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Does everyone have a sharp knife in Japan?

“I understand your frustration, it’s because we came from the country of Samurai !” said Saori, one of my Japanese friends.

I used to have three Japanese friends in Montreal, Quebec, who I met in a French school. Four of us would regularly get together to have a cup of tea and chat. We talk about the life in this country and some differences from Japan. Sharpless knives is one of the hottest topic for us.




They said, when they went to somebody’s house such as relatives-in-law, they tried to help the hosts in terms of cooking or preparation of food. They picked up a knife to cut something, and found it helpless, then picked up another knife which was found not sharp enough either, and took the next one….and next….

We agree that it is funny to realize, in some countries, sharpening knives doesn’t seem to be as important as in Japan.



Japanese chefs must have sharp knives, especially when they prepare fish for Sashimi. So does my father who used to work in a fish market. When I went back to Japan with my boyfriend last time, my father did a Sashimi of yellowtail for us.

He cleaned the fish, removed the bones, took out its skin, and then, it became some pieces of fillets. He put one of them on the cutting board, inserted his sharp knife using its edge into the transparently white fish meat, and pulled the knife towards him.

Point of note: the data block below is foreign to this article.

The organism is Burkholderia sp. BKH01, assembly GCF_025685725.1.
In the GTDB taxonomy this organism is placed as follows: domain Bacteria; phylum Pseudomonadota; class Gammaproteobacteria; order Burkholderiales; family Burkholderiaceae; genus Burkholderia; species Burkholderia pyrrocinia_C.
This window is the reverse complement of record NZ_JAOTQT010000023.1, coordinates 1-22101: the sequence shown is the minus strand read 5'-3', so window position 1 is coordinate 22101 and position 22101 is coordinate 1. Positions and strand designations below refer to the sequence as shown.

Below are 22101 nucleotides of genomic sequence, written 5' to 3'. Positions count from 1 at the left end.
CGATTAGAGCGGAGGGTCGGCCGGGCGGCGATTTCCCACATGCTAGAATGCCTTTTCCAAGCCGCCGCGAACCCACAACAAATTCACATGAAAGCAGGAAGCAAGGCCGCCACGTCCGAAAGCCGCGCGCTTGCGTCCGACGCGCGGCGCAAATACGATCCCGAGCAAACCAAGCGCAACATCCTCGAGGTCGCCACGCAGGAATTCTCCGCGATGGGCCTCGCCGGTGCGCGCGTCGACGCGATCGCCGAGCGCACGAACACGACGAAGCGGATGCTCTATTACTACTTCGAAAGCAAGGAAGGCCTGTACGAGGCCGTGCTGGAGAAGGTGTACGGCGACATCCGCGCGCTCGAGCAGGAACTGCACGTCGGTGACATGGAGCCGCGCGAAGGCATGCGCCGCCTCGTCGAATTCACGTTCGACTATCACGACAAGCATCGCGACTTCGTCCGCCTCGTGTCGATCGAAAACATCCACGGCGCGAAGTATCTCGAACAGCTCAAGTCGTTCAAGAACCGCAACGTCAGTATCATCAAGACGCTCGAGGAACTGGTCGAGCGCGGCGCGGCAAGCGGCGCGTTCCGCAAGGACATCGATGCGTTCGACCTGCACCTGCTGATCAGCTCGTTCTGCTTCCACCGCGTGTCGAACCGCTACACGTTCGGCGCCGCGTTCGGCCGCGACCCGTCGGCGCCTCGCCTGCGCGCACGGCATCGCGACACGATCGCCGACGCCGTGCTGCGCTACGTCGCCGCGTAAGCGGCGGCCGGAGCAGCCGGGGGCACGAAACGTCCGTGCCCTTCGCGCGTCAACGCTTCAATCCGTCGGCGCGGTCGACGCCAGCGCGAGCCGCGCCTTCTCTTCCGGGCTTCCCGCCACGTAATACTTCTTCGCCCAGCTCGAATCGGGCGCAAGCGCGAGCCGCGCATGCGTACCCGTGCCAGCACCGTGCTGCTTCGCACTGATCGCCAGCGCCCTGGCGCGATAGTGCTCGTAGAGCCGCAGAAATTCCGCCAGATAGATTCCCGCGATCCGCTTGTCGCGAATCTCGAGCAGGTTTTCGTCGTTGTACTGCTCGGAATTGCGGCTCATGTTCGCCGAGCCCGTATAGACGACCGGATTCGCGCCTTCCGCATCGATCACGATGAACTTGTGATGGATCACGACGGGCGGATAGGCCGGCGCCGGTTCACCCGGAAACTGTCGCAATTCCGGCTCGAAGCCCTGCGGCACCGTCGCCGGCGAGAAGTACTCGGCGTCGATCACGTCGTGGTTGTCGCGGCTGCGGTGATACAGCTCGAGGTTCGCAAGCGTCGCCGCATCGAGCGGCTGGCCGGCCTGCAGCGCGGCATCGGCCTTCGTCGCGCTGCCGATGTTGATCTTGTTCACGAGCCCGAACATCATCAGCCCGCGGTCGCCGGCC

Each action, a single cut with his knife, produced a thin sliced Sashimi. He moved calmly and quickly. My boyfriend, who was watching his movement, said, “It’s like an art.”

I was told, you have to move quickly, otherwise the fish meat could get warm by your hands. A slice of Sashimi should be done by only one cut, you must not move the knife more than twice, it’s not sawing.

Sharpening knives is very basic for them, also you need a long knife when you want to do a nice Sashimi. Even if they don’t have a professional chef or fisherman in their family, I could say that people have shaper knives in Japan. A Japanese wife sometimes has several long sharp knives in her drawers.


Saori left Canada a couple years ago, she went back to Japan, as long as I know, then she may have gone to Australia where her husband was born. Four wives lost one. If I were a Chinese, I would have joked “we will not able to play ’Mahjong’ anymore.” I hope that she brought her sharp knives with her from Japan, and enjoys cooking and her life.


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